4 Stages of Alcohol and Drug Rehab Recovery

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When you decide to enter a professional alcohol and drug treatment program, you will begin a journey through four distinct stages of rehab recovery as you learn to develop a healthy and sober lifestyle.

The four stages of rehab described here—treatment initiation, early abstinence, maintaining abstinence, and advanced recovery—were developed by the National Institute on Drug Abuse for its "An Individual Drug Counseling Approach to Treat Cocaine Addiction" resource for healthcare providers. In this model, recovery is a lifelong process.

Stage 1: Treatment Initiation

When you reach out for help from a professional alcohol and drug rehab program, you begin the first stage of your recovery, treatment initiation.

Whether you seek help voluntarily or you are forced by circumstances to enter rehab, your recovery process will begin with a professional treatment program.

In the early hours and days of your rehab, you probably will have some ambivalent feelings about giving up your drug of choice permanently and you may think that your substance abuse problem is not as bad as others. Beware. Ambivalence and denial can be your worst enemies in the first days of your recovery.

Stage 2: Early Abstinence

Once you have made a commitment to continue treatment for your substance abuse problem, you will enter the second stage of rehab known as early abstinence. This can be the toughest stage to cope with because of many factors, including continued withdrawal symptoms, physical cravings, psychological dependence, and a host of triggers that can tempt you into a relapse.

It is during this early abstinence stage that your trained addiction counselor will begin to teach you the coping skills that you need to begin to lead a sober lifestyle. The tools that you learn to use now will help you throughout your recovery.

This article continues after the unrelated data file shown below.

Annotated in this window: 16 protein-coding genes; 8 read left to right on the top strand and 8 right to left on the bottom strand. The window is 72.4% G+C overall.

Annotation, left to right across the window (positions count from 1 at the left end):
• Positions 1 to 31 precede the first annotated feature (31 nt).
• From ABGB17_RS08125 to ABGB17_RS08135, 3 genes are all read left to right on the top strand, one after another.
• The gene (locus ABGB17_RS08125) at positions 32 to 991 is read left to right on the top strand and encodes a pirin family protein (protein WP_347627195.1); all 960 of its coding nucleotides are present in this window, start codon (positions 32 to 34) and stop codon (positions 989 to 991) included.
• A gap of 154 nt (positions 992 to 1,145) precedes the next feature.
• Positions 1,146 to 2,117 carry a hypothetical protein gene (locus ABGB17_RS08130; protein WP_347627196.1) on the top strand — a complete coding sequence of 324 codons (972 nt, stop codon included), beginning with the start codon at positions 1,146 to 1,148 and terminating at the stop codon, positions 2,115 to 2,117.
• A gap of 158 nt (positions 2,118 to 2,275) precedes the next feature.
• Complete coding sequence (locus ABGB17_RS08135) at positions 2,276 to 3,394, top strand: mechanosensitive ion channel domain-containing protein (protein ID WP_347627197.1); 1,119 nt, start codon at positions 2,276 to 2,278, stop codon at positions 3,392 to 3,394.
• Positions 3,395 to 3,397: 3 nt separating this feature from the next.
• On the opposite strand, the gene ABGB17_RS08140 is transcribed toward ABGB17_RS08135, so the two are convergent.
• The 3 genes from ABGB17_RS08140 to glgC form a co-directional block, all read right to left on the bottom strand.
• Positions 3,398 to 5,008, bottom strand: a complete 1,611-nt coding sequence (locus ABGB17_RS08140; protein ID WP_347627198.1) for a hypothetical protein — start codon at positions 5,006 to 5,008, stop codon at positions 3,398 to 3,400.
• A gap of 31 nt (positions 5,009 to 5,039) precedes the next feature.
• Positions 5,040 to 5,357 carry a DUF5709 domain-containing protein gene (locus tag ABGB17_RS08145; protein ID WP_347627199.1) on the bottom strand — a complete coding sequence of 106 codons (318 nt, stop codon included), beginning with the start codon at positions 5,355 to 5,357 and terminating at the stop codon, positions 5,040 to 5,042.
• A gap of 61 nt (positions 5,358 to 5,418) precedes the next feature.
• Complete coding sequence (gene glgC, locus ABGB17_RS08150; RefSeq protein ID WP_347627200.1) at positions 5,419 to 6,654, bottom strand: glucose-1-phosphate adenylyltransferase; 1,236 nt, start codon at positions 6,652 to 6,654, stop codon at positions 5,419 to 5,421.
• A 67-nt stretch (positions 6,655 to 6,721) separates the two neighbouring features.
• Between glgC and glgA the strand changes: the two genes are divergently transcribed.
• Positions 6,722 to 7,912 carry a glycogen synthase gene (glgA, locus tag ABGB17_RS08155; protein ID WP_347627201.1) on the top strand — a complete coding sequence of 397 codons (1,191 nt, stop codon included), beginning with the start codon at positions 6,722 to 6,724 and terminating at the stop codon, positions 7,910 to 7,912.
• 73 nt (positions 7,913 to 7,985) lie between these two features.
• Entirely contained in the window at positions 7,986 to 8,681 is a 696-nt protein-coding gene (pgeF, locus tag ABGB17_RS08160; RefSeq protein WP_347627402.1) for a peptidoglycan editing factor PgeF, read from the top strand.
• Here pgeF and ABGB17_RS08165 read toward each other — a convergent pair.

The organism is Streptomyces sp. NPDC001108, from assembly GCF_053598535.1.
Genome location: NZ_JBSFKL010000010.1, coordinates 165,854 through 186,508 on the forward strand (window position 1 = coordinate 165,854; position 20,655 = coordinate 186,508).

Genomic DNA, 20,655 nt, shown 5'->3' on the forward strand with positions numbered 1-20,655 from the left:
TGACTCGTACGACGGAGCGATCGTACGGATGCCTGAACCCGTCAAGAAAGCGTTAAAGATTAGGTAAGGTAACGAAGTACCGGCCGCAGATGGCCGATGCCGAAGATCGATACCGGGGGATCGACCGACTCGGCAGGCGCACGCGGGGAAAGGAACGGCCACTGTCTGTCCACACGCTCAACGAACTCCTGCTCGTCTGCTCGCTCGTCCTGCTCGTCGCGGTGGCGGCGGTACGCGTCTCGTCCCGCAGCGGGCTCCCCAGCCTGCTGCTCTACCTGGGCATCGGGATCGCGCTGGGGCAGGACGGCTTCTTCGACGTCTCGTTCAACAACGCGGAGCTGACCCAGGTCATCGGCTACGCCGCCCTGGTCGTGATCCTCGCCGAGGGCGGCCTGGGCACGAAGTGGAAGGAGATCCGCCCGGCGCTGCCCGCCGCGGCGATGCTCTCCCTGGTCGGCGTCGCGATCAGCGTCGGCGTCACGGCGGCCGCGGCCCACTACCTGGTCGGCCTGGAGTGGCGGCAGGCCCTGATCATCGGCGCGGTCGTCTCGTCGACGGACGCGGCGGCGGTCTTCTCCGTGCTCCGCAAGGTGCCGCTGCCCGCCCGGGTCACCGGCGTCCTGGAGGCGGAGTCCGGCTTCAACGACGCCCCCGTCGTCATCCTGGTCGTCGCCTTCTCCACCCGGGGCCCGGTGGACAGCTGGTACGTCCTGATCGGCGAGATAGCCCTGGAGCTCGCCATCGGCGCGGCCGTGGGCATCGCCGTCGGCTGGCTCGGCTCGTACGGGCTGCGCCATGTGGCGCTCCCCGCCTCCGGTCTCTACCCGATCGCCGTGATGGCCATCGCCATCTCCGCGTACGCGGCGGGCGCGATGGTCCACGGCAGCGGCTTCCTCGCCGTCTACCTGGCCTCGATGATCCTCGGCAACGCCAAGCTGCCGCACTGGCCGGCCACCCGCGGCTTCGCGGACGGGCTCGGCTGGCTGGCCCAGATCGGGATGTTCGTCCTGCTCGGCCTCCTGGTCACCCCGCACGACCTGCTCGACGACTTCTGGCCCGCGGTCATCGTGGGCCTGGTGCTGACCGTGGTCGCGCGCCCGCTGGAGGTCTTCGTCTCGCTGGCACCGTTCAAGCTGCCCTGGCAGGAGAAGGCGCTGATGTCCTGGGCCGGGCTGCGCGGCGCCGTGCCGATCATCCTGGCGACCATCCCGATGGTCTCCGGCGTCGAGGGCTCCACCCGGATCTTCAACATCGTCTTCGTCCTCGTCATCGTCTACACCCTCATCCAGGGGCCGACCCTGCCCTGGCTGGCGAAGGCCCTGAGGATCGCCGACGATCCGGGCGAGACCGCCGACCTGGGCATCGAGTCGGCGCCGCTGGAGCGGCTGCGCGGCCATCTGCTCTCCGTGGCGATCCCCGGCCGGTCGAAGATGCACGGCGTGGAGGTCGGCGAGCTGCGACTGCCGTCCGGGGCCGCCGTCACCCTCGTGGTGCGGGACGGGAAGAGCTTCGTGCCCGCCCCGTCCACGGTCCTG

Stage 3: Maintaining Abstinence

After approximately 90 days of continuous abstinence, you will move from the early abstinence stage of recovery to the third stage, maintaining abstinence. If you started in a residential treatment program, you will now move to the continuing or follow-up counseling phase of your rehab program on an outpatient basis.

One focus of this stage of rehab is obviously to maintain abstinence by avoiding a relapse. You will learn the warning signs and the steps that can lead up to a relapse.

Also during this stage of your rehabilitation, you will learn to put the tools that you learned in early abstinence to use in other areas of your life so that you can continue to live a truly sober lifestyle. You will discover that your future quality of life depends on more than simply not using.

You will learn new coping skills and tools to help you build healthy relationships, develop a ​drug-free lifestyle, manage ​anger, utilize ​exercise and nutrition, learn ​employment and money management skills, and avoid ​substituting addictions.

The maintaining abstinence stage of rehab will begin at about three months into your rehabilitation program and last until you reach approximately five years clean and sober, at which time the follow-up counseling will usually terminate.

Stage 4: Advanced Recovery

After approximately five years of abstinence, you will reach the fourth and final stage of your rehab: advanced recovery. It is that this point that you take all the tools and skills that you have learned during your rehab counseling and put them to use living a satisfying, fulfilling life.

Not only will you able to remain sober, but you will also have the skills to become a healthier person, a better spouse and parent, a productive member of society, and a good neighbor and citizen. Recovery is much more than merely staying sober. It's learning to live a happier and healthier life.

If you or a loved one are struggling with substance use or addiction, contact the Substance Abuse and Mental Health Services Administration (SAMHSA) National Helpline at 1-800-662-4357 for information on support and treatment facilities in your area.

For more mental health resources, see our National Helpline Database.

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